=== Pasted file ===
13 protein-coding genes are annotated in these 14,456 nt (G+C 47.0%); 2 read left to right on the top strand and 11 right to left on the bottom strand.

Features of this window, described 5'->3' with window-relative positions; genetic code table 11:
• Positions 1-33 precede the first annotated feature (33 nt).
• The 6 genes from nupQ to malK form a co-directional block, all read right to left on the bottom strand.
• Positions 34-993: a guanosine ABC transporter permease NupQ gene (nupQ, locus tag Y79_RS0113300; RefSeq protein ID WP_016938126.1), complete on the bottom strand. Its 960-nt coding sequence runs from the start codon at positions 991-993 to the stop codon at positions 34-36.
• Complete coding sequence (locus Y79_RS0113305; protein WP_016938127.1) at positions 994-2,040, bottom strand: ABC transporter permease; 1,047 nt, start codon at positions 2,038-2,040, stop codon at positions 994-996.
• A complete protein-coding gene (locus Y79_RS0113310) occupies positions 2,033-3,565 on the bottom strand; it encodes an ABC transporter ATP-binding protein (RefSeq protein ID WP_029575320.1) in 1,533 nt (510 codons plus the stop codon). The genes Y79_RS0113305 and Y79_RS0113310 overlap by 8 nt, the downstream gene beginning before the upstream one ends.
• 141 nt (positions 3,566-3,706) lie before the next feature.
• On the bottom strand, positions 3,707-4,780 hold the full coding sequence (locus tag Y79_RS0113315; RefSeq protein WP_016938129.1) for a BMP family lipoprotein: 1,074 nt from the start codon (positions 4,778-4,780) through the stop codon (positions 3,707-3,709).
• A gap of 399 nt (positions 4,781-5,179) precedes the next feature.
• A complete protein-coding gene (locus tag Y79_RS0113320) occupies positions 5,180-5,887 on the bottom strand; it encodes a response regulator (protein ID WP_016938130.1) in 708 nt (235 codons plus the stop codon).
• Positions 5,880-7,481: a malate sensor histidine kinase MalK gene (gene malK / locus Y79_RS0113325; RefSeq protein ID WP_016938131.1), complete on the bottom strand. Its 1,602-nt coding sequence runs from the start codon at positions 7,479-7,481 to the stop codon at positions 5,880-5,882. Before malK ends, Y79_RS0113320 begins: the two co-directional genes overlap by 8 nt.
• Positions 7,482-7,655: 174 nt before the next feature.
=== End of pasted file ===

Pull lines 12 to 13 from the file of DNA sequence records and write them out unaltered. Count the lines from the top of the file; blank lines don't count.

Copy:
• Positions 5,880-7,481: a malate sensor histidine kinase MalK gene (gene malK / locus Y79_RS0113325; RefSeq protein ID WP_016938131.1), complete on the bottom strand. Its 1,602-nt coding sequence runs from the start codon at positions 7,479-7,481 to the stop codon at positions 5,880-5,882. Before malK ends, Y79_RS0113320 begins: the two co-directional genes overlap by 8 nt.
• Positions 7,482-7,655: 174 nt before the next feature.